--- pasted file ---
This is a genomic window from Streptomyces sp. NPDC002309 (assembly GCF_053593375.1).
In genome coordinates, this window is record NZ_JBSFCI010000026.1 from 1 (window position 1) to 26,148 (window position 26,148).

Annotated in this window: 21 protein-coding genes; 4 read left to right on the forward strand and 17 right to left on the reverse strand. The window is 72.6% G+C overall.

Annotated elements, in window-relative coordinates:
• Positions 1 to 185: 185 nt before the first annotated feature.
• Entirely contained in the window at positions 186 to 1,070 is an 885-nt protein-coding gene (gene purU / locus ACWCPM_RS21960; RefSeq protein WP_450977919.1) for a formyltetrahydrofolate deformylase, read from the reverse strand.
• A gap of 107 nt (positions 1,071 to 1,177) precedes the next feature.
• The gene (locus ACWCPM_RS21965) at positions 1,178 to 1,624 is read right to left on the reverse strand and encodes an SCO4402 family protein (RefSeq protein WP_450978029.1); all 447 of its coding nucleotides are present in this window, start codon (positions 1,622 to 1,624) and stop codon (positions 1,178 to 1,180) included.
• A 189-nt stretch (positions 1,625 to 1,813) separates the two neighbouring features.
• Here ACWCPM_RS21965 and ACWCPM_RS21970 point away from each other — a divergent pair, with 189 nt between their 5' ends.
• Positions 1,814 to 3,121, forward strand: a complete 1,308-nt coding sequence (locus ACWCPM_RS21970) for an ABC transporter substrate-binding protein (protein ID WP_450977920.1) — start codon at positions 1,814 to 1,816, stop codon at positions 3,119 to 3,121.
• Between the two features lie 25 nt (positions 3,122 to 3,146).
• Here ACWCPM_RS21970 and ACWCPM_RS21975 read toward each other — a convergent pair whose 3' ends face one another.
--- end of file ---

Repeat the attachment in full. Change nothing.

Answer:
This is a genomic window from Streptomyces sp. NPDC002309 (assembly GCF_053593375.1).
In genome coordinates, this window is record NZ_JBSFCI010000026.1 from 1 (window position 1) to 26,148 (window position 26,148).

Annotated in this window: 21 protein-coding genes; 4 read left to right on the forward strand and 17 right to left on the reverse strand. The window is 72.6% G+C overall.

Annotated elements, in window-relative coordinates:
• Positions 1 to 185: 185 nt before the first annotated feature.
• Entirely contained in the window at positions 186 to 1,070 is an 885-nt protein-coding gene (gene purU / locus ACWCPM_RS21960; RefSeq protein WP_450977919.1) for a formyltetrahydrofolate deformylase, read from the reverse strand.
• A gap of 107 nt (positions 1,071 to 1,177) precedes the next feature.
• The gene (locus ACWCPM_RS21965) at positions 1,178 to 1,624 is read right to left on the reverse strand and encodes an SCO4402 family protein (RefSeq protein WP_450978029.1); all 447 of its coding nucleotides are present in this window, start codon (positions 1,622 to 1,624) and stop codon (positions 1,178 to 1,180) included.
• A 189-nt stretch (positions 1,625 to 1,813) separates the two neighbouring features.
• Here ACWCPM_RS21965 and ACWCPM_RS21970 point away from each other — a divergent pair, with 189 nt between their 5' ends.
• Positions 1,814 to 3,121, forward strand: a complete 1,308-nt coding sequence (locus ACWCPM_RS21970) for an ABC transporter substrate-binding protein (protein ID WP_450977920.1) — start codon at positions 1,814 to 1,816, stop codon at positions 3,119 to 3,121.
• Between the two features lie 25 nt (positions 3,122 to 3,146).
• Here ACWCPM_RS21970 and ACWCPM_RS21975 read toward each other — a convergent pair whose 3' ends face one another.